I struggle with keeping my house tidy. Not clean, that part is fine. I struggle with getting everyone to pick up their stuff. All day long, I walk around, pick up stuff, and return it to its proper place. This bugs me for several reasons. One: am I the only person who can see this amount of filth?
And how can I get that filter on myself? I would love to be able to go into a room and not notice the 726543 things that don't belong in that room.
This is a constant source of frustration for me. I feel like a drill sergeant, I nag and it never changes topic. Pick up your shoes. Pick up your coat. Pick up your book bag. Pack up your schoolwork. Whose pencil is this? Whose paper is this? Why are there socks in front of the toilet? Stand the shampoo bottles up - don't leave your lego minifigs on the table.
Once, I was very very frustrated. I picked everything up that didn't belong in a room, and I put it into a laundry basket. I called a family meeting, had a speech, and gave everyone back their stuff. They didn't care. I tried holding it for ransom, charging them per item – nothing seems to work.
And I get so frustrated, it affects how I behave towards my family. I don't like this. I don't like that asking nicely doesn't seem to help, asking firmly doesn't get me anywhere, and setting an expectation – and expecting it to be followed – doesn't seem to work either. I do not want to be the self-sacrificing martyr mother, the slave that services everyone else's needs.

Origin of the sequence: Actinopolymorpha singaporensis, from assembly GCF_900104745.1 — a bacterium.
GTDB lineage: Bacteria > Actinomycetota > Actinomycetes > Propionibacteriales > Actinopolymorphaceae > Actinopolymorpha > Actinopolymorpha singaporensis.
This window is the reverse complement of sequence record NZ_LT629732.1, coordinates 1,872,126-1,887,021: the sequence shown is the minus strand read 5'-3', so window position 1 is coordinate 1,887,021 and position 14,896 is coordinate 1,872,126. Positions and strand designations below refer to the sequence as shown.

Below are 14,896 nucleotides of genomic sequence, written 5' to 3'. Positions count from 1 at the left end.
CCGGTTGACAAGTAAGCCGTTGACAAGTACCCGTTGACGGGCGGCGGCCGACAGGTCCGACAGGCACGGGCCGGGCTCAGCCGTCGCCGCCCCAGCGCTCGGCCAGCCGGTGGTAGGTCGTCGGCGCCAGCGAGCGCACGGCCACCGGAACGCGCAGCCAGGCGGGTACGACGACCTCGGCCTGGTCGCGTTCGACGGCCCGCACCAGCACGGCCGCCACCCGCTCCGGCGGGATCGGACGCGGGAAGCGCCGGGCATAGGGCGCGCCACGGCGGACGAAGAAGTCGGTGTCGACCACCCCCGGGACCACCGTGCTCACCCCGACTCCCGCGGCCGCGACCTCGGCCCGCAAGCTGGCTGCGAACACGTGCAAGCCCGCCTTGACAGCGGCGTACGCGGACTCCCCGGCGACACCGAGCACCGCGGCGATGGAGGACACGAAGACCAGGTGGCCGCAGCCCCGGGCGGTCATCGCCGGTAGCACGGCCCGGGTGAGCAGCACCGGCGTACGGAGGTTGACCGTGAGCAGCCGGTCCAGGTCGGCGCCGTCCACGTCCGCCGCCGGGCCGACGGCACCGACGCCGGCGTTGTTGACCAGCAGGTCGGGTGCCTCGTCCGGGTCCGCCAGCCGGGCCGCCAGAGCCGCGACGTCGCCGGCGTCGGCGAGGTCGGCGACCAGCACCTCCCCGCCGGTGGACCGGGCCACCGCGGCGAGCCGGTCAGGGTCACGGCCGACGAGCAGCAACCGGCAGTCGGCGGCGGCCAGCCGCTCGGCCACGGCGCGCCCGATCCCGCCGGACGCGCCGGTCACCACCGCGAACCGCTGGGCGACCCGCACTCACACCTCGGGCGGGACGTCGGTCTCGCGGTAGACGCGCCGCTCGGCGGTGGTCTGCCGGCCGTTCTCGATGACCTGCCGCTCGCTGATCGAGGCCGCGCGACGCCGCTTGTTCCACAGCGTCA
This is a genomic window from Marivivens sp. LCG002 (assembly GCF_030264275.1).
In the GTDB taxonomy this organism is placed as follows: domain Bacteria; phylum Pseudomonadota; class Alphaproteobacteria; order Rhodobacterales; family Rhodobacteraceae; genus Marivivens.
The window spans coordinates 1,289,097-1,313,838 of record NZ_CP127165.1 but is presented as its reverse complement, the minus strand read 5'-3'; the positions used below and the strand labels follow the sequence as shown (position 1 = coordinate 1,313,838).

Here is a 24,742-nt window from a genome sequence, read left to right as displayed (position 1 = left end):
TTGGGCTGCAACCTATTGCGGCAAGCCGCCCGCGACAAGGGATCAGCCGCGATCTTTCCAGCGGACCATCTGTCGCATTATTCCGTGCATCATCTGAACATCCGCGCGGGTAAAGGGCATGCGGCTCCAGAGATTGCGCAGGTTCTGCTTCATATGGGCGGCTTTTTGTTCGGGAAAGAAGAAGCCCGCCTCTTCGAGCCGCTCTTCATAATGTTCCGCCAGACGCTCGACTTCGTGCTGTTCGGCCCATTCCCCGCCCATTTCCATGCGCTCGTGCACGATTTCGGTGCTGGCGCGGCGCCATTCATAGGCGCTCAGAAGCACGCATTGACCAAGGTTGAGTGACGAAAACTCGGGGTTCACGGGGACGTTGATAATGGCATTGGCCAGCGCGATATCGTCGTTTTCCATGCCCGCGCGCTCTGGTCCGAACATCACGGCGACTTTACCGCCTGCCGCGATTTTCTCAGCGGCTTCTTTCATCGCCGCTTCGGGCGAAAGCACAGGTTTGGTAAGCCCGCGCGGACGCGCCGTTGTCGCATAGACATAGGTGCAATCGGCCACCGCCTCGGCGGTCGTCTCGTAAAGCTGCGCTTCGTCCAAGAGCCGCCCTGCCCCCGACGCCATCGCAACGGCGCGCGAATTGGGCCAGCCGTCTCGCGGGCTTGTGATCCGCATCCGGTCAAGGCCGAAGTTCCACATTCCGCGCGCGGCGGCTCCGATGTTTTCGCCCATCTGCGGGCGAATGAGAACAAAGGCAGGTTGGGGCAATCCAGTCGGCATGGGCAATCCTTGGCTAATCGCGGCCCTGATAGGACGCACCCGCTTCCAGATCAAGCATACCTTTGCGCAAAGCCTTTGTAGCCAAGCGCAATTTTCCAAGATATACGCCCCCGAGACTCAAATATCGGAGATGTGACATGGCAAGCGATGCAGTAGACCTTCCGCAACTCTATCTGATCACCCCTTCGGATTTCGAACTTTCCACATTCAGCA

We are a FAMILY. Not a society in which everyone drops everything wherever and I walk around and pick it back up.
And I don't want to be a harridian. It's not the memory I want. It's not the face I wish to present.
But, oh, am I so super aggravated.
Three days ago, I opened my Facebook to find that a very good friend reported that her son had been involved in a critical motor vehicle versus semitruck accident. Her son was in critical condition and on life support. The next day, Max passed on. I'm devastated for my friend, reeling at the thought that her beloved firstborn son, a boy of 19, close in age to my own children, could be gone from this world. He was everything that is good and right – always there to lend a hand, always happy, in short – the best kind of kid.
And I'm sure his mother could care less if there's any mess in her house that he left behind.
It's a sobering lesson for all of us.
I've tried, with varying levels of success, to get a handle on this situation, being cognizant of the reality that, in the long run, mess doesn't matter - life does.
Appreciation, kindness, gentleness and making people feel good are what is important.
What happened this week has rattled me.
But I'd be a liar if I said I was no longer bothered by the intense lack of personal responsibility that I see displayed. And frustrated at the ability to reign in both the laziness and my own frustration, and balance it with appreciation and love.
Especially when I feel little of it coming back my way.
Except from my husband.